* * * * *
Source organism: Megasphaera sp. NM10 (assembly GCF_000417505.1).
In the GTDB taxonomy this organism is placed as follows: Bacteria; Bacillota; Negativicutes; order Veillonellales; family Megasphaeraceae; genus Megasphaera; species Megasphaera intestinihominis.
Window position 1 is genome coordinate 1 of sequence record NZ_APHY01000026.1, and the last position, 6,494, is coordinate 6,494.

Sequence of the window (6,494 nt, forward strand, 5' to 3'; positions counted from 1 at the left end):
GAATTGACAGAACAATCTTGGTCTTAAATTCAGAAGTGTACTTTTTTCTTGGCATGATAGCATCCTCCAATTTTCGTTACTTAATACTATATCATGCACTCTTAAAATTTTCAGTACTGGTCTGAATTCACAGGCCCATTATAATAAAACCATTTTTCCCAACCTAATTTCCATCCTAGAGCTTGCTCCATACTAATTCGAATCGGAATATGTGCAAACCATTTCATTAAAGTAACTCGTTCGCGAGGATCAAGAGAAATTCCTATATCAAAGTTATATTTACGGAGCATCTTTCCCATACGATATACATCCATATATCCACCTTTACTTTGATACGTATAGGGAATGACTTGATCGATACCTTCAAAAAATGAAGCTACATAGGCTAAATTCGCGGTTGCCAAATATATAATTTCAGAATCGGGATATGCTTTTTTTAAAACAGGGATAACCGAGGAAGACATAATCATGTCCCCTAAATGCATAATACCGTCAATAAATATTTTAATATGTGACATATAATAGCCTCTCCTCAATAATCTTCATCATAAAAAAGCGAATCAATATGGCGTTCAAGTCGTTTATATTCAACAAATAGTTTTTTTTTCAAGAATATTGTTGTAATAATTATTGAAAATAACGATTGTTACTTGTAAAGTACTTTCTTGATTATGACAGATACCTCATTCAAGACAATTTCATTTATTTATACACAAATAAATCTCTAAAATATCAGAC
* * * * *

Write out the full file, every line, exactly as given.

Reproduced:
Source organism: Megasphaera sp. NM10 (assembly GCF_000417505.1).
In the GTDB taxonomy this organism is placed as follows: Bacteria; Bacillota; Negativicutes; order Veillonellales; family Megasphaeraceae; genus Megasphaera; species Megasphaera intestinihominis.
Window position 1 is genome coordinate 1 of sequence record NZ_APHY01000026.1, and the last position, 6,494, is coordinate 6,494.

Sequence of the window (6,494 nt, forward strand, 5' to 3'; positions counted from 1 at the left end):
GAATTGACAGAACAATCTTGGTCTTAAATTCAGAAGTGTACTTTTTTCTTGGCATGATAGCATCCTCCAATTTTCGTTACTTAATACTATATCATGCACTCTTAAAATTTTCAGTACTGGTCTGAATTCACAGGCCCATTATAATAAAACCATTTTTCCCAACCTAATTTCCATCCTAGAGCTTGCTCCATACTAATTCGAATCGGAATATGTGCAAACCATTTCATTAAAGTAACTCGTTCGCGAGGATCAAGAGAAATTCCTATATCAAAGTTATATTTACGGAGCATCTTTCCCATACGATATACATCCATATATCCACCTTTACTTTGATACGTATAGGGAATGACTTGATCGATACCTTCAAAAAATGAAGCTACATAGGCTAAATTCGCGGTTGCCAAATATATAATTTCAGAATCGGGATATGCTTTTTTTAAAACAGGGATAACCGAGGAAGACATAATCATGTCCCCTAAATGCATAATACCGTCAATAAATATTTTAATATGTGACATATAATAGCCTCTCCTCAATAATCTTCATCATAAAAAAGCGAATCAATATGGCGTTCAAGTCGTTTATATTCAACAAATAGTTTTTTTTTCAAGAATATTGTTGTAATAATTATTGAAAATAACGATTGTTACTTGTAAAGTACTTTCTTGATTATGACAGATACCTCATTCAAGACAATTTCATTTATTTATACACAAATAAATCTCTAAAATATCAGAC